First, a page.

Pulsed and continuous ion beams are used in applications, such as focused ion beams. The smallest achievable spot size in focused ion beam technology is limited by the monochromaticity of the ion source. Here we present energy spread measurements on a new concept, the ultra-cold ion source, which is based on near-threshold ionization of laser cooled atoms . The low energy spread is important for focused ion beam technology because it enables milling and ion-beam-induced deposition at sub-nm length scales with many ionic species, both light and heavy. In the experiment, Rubidium atoms are captured in a magneto optical trap (MOT) inside an accelerator structure where they are ionized by a pulsed laser in a DC electric field. Time-of-flight measurements show two orders of magnitude lower energy spread than in the current industry standard reached with Gallium liquid-metal ion sources. Bunches with energy of only 5 eV are routinely produced with a root-mean-square energy spread as low as 0.02 eV. This proves the feasibility of this new ion source concept . In addition, we show that the slowly moving, low-energy-spread ion bunches are ideal for studying intricate space charge effects in pulsed beams, i.e. the transition from space charge dominated dynamics to ballistic motion.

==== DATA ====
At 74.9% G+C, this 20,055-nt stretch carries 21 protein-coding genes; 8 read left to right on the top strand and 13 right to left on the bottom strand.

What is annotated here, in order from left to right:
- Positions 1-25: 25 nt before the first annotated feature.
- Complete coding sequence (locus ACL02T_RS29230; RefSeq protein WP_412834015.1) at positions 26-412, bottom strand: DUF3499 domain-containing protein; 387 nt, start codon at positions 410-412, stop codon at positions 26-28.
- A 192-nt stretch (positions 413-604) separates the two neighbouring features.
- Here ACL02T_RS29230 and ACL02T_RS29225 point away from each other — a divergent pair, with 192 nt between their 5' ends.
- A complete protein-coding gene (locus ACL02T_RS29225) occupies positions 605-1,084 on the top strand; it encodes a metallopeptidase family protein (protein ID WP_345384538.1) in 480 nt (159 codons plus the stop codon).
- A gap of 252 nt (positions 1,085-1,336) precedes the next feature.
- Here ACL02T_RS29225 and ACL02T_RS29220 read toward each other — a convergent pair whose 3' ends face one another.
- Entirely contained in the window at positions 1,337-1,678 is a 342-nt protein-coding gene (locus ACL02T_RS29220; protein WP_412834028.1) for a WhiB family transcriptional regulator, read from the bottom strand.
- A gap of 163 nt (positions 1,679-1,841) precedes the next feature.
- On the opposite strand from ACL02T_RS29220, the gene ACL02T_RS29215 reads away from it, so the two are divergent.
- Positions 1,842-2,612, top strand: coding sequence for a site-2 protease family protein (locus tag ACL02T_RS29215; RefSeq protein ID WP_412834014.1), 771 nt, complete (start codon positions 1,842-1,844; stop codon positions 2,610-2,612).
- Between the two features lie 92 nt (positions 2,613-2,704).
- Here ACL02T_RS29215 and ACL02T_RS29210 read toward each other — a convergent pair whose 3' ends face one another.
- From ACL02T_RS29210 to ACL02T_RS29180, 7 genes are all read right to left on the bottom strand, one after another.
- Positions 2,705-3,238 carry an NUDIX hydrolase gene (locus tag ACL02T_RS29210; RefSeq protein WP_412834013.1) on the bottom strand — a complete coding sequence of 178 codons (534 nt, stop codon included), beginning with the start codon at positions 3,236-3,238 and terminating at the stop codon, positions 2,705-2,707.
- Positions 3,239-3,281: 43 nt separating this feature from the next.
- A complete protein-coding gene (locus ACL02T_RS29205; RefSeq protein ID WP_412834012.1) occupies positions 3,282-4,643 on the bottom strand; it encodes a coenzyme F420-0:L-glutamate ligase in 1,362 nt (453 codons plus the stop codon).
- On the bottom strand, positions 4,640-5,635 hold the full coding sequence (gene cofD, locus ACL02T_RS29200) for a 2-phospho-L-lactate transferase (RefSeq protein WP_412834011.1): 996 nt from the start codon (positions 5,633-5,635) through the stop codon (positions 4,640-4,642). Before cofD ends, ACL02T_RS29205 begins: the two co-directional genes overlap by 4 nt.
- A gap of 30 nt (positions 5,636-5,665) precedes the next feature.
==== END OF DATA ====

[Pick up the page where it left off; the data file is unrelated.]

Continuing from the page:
|Title of host publication||21th Symposium Plasma Physics and Radiation Technology, Lunteren, The Netherlands, 3 and 4 March, 2009|
|Place of Publication||Lunteren, The Netherlands|
|Publication status||Published - 2009|
|Event||21st NNV Symposium on Plasma Physics and Radiation Technology - De Werelt, Lunteren, Netherlands|
Duration: 3 Mar 2009 → 4 Mar 2009
|Conference||21st NNV Symposium on Plasma Physics and Radiation Technology|
|Period||3/03/09 → 4/03/09|